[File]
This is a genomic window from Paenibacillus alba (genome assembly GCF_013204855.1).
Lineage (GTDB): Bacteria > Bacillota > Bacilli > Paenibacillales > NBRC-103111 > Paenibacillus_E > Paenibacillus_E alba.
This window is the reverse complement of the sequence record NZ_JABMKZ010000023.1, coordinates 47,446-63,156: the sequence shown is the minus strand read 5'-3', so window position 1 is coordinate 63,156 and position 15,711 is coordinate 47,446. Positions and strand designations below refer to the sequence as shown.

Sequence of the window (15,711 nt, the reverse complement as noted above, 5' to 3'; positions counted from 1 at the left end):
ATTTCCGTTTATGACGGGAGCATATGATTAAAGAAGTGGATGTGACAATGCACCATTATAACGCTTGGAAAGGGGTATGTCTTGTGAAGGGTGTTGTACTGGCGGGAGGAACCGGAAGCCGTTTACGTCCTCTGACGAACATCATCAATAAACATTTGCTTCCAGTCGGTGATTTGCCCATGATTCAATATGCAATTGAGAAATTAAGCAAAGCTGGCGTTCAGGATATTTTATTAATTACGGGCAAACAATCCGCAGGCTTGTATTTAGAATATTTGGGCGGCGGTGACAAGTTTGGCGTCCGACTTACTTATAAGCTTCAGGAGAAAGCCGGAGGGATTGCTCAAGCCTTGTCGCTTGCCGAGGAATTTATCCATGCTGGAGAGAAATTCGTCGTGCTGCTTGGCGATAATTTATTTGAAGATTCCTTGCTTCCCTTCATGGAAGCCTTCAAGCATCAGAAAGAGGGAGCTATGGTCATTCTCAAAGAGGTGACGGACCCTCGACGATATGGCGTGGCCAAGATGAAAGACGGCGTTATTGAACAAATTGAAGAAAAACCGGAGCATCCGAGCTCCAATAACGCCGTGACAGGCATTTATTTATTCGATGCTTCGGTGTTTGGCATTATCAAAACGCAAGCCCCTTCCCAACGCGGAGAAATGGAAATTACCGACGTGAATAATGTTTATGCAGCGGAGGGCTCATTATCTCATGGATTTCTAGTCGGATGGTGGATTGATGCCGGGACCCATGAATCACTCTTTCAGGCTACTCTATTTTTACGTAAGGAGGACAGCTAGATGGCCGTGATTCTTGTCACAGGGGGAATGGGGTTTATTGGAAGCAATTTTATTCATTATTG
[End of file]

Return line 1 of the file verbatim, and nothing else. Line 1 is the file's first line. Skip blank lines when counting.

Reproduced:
This is a genomic window from Paenibacillus alba (genome assembly GCF_013204855.1).